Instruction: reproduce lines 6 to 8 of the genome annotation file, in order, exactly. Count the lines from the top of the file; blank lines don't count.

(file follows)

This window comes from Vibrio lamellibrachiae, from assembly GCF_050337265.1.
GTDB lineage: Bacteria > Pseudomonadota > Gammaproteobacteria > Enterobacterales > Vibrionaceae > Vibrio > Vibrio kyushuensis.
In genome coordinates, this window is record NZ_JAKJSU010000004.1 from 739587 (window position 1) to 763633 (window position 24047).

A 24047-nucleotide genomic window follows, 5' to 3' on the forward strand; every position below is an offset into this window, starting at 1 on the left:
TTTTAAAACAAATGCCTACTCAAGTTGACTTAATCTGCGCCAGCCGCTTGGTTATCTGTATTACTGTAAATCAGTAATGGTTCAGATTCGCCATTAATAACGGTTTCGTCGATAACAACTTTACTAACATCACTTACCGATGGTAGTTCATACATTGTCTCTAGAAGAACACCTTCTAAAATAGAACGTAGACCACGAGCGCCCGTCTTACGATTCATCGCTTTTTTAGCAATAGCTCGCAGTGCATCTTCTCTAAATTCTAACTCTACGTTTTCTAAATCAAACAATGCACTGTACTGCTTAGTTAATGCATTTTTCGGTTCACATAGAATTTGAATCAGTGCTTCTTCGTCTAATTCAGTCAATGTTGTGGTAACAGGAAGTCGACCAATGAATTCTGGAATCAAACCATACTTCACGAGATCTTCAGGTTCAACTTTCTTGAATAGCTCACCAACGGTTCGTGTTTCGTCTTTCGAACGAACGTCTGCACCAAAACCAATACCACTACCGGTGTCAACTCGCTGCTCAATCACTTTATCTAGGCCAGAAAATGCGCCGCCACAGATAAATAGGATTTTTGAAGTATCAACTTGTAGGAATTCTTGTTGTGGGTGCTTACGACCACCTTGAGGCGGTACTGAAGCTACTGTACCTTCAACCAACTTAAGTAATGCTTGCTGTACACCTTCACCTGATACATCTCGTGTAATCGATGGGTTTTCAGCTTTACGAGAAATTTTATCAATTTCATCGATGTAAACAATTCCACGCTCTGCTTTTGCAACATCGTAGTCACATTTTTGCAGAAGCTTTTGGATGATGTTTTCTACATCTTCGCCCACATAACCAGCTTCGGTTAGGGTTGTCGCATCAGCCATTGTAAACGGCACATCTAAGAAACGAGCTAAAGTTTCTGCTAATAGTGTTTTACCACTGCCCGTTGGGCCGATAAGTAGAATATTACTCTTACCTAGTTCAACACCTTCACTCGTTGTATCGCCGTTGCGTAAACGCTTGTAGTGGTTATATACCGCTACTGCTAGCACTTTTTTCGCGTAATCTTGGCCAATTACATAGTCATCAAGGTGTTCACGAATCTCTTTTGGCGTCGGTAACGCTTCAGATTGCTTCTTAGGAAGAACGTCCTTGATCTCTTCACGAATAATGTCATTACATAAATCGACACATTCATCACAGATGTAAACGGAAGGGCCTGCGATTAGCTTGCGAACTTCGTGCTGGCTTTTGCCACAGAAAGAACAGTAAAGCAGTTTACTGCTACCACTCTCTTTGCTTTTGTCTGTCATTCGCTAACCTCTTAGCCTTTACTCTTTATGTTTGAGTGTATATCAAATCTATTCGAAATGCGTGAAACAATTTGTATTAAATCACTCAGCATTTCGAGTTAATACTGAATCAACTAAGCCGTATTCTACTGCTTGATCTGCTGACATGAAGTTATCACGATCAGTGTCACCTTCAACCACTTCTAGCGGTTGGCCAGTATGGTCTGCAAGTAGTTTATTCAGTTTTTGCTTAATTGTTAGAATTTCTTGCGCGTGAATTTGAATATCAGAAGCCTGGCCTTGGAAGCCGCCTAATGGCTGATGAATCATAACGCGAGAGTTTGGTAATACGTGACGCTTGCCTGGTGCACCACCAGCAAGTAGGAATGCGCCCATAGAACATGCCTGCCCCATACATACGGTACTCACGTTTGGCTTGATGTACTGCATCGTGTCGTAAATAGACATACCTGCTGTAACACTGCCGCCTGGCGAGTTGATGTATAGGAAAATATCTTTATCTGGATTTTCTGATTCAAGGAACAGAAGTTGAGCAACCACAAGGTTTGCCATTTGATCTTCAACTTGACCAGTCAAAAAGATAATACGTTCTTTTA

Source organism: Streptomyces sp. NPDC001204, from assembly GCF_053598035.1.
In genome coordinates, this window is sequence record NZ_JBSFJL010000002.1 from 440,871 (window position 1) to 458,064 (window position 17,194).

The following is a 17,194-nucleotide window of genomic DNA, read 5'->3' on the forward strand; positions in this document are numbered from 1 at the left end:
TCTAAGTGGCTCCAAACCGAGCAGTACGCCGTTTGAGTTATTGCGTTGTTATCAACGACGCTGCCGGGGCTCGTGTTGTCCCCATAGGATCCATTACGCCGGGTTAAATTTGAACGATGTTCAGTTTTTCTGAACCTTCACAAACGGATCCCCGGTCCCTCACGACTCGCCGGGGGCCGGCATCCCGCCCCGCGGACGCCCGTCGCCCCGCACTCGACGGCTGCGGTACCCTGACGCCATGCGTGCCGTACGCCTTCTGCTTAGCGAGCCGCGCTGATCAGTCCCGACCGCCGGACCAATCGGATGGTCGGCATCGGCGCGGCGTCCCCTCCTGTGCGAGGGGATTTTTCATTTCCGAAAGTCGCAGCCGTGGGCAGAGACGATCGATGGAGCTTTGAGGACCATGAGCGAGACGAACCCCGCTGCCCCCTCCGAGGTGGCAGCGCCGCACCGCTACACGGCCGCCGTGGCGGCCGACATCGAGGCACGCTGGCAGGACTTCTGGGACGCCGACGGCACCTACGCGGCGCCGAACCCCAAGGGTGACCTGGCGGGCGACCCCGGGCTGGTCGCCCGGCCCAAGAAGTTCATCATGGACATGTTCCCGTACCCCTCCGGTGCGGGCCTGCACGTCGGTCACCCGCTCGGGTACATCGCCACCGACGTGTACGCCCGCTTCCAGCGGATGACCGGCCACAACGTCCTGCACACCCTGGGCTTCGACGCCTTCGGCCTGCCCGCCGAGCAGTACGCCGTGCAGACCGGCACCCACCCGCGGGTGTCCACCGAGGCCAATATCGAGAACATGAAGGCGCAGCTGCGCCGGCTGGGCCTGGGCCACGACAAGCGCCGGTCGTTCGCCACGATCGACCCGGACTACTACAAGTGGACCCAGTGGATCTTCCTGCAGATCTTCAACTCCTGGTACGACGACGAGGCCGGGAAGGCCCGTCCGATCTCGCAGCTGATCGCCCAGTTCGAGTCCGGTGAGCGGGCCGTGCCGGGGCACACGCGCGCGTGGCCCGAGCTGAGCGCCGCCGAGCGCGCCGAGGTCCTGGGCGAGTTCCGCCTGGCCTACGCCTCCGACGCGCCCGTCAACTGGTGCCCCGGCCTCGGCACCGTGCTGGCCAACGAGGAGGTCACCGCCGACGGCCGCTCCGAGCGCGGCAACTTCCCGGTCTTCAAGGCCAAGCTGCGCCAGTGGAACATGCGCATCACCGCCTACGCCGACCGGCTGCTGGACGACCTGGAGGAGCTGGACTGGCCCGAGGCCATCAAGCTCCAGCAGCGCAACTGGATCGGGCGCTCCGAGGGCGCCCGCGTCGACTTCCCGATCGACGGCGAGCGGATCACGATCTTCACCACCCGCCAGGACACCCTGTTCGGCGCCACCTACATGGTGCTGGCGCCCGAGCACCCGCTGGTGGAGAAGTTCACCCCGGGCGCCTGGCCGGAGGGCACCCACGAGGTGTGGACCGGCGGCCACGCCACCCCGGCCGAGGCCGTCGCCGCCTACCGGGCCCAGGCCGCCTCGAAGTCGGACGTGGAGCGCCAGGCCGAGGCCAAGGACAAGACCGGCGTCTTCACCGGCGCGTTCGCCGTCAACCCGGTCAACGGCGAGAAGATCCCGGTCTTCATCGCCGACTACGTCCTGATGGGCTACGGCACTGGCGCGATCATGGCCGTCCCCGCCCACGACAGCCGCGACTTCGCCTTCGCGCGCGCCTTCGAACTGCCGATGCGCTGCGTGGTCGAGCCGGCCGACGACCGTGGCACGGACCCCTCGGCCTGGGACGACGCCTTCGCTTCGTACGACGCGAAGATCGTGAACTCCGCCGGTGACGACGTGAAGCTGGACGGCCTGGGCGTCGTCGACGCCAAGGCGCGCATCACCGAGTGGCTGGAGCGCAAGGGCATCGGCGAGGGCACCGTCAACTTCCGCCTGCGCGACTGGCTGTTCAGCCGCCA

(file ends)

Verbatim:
Source organism: Streptomyces sp. NPDC001204, from assembly GCF_053598035.1.
In genome coordinates, this window is sequence record NZ_JBSFJL010000002.1 from 440,871 (window position 1) to 458,064 (window position 17,194).

The following is a 17,194-nucleotide window of genomic DNA, read 5'->3' on the forward strand; positions in this document are numbered from 1 at the left end: